constancy of these figures, at each temperature, over the entire 
range of concentration, is well within the limit of experimental 
error. 

Since, by definition of F^: (FaXC) 2 =ajiXaoi 

k 
the relation KT "~ is without any question substan- 

a H Xa ci 

tiated. This conclusion is particularly significant in this case, 
when we consider that these results are based entirely on accurate 
thermodynamic activity data, without complications due to 
liquid junction potentials, and without any assumptions as to 
individual ion activities. 



14 

5. The Temperature Coefficient. 

With the development of the radiation hypothesis of reaction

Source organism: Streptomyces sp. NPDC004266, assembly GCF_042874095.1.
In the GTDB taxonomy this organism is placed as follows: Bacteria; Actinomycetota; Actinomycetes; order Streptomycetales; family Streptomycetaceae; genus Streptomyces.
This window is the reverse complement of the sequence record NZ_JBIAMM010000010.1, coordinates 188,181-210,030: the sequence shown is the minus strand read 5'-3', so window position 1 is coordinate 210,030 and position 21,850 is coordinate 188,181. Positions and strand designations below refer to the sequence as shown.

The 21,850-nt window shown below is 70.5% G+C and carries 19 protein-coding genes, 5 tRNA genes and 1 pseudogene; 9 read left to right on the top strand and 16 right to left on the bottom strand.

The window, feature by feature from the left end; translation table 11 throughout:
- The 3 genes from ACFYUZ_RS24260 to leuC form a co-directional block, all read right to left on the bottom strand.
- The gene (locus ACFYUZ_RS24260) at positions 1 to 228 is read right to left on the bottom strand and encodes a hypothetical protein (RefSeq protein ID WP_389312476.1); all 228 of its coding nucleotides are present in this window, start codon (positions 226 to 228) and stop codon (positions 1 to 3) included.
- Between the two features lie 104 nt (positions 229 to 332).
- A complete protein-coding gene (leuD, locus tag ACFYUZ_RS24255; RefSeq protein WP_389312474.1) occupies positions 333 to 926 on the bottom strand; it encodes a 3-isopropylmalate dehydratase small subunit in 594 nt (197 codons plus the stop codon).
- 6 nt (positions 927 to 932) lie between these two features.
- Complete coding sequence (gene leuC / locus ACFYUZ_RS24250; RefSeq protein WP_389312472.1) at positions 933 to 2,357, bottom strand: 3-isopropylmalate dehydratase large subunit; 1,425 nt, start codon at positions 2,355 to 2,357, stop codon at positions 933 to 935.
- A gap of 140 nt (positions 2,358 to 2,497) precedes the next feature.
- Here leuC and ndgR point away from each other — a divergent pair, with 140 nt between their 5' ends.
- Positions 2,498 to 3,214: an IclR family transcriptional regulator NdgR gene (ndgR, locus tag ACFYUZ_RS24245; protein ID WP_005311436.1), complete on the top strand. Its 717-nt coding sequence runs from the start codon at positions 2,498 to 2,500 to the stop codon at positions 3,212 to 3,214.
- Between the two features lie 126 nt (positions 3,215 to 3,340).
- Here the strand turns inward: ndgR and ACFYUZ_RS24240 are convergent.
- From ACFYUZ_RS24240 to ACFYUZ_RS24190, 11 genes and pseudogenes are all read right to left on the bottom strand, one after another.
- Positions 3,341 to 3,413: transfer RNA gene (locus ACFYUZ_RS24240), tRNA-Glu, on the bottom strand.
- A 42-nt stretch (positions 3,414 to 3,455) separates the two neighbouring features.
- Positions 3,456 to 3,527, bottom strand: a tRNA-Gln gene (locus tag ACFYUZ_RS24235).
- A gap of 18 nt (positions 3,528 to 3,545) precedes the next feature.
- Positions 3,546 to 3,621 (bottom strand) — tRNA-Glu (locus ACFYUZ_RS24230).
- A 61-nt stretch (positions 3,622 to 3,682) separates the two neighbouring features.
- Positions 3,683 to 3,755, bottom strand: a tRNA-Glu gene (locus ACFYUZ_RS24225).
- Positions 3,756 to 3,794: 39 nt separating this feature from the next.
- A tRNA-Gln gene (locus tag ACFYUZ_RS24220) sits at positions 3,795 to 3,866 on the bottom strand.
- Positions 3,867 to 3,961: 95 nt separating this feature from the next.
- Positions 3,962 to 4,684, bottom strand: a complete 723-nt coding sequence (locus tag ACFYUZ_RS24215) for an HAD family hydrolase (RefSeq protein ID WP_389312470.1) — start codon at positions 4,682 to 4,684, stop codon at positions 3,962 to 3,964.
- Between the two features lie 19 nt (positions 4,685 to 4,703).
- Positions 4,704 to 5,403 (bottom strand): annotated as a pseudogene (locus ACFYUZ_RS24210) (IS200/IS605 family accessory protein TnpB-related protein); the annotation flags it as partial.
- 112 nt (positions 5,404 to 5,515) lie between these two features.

velocity, it is of considerable importance to obtain the tempera- 
ture coefficients of reaction velocity constants. The temperature 
coefficient should be expressed by an equation of the form 

dlnK T E c 



d RT 2 

where EC may be called the critical increment. According to 
the rule of Arrhenius E is a constant. It is not necessary to 
mention the various meanings attached to E by different 
authors (W. C. McC. Lewis, System of Physical Chemistry, 
Longmans; Perrin, Annales de Physique, Ser. 9, 11, 5 (1919); 
Tolman (Jour. Amer. Chem. Soc. 42, 2506 (1920) and others), 
but it is of some value to point out that in this case the rule 
of Arrhenius is not valid over the short range of temperature. 
The plot of lnK T against VT is not a straight line but has con- 
siderable curvature, showing that E c varies considerably with